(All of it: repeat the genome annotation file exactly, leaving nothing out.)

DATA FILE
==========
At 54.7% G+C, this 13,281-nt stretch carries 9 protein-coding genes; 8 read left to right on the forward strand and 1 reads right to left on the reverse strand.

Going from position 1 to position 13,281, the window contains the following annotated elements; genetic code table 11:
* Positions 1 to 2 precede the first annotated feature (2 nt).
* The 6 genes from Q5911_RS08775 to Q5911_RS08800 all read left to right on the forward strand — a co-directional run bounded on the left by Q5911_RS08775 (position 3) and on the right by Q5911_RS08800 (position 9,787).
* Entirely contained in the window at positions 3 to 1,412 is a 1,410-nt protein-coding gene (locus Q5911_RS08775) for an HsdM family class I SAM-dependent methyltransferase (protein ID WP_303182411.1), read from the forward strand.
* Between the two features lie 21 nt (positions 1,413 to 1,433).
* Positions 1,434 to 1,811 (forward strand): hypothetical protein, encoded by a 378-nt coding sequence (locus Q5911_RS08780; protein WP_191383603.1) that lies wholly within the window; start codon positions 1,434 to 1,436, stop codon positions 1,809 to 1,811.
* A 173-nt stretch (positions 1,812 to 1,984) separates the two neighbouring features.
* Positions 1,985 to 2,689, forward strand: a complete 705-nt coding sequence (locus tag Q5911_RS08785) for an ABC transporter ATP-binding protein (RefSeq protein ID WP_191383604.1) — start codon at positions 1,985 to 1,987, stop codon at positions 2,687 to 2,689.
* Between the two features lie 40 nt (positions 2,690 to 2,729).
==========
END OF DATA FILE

At 54.7% G+C, this 13,281-nt stretch carries 9 protein-coding genes; 8 read left to right on the forward strand and 1 reads right to left on the reverse strand.

Going from position 1 to position 13,281, the window contains the following annotated elements; genetic code table 11:
* Positions 1 to 2 precede the first annotated feature (2 nt).
* The 6 genes from Q5911_RS08775 to Q5911_RS08800 all read left to right on the forward strand — a co-directional run bounded on the left by Q5911_RS08775 (position 3) and on the right by Q5911_RS08800 (position 9,787).
* Entirely contained in the window at positions 3 to 1,412 is a 1,410-nt protein-coding gene (locus Q5911_RS08775) for an HsdM family class I SAM-dependent methyltransferase (protein ID WP_303182411.1), read from the forward strand.
* Between the two features lie 21 nt (positions 1,413 to 1,433).
* Positions 1,434 to 1,811 (forward strand): hypothetical protein, encoded by a 378-nt coding sequence (locus Q5911_RS08780; protein WP_191383603.1) that lies wholly within the window; start codon positions 1,434 to 1,436, stop codon positions 1,809 to 1,811.
* A 173-nt stretch (positions 1,812 to 1,984) separates the two neighbouring features.
* Positions 1,985 to 2,689, forward strand: a complete 705-nt coding sequence (locus tag Q5911_RS08785) for an ABC transporter ATP-binding protein (RefSeq protein ID WP_191383604.1) — start codon at positions 1,985 to 1,987, stop codon at positions 2,687 to 2,689.
* Between the two features lie 40 nt (positions 2,690 to 2,729).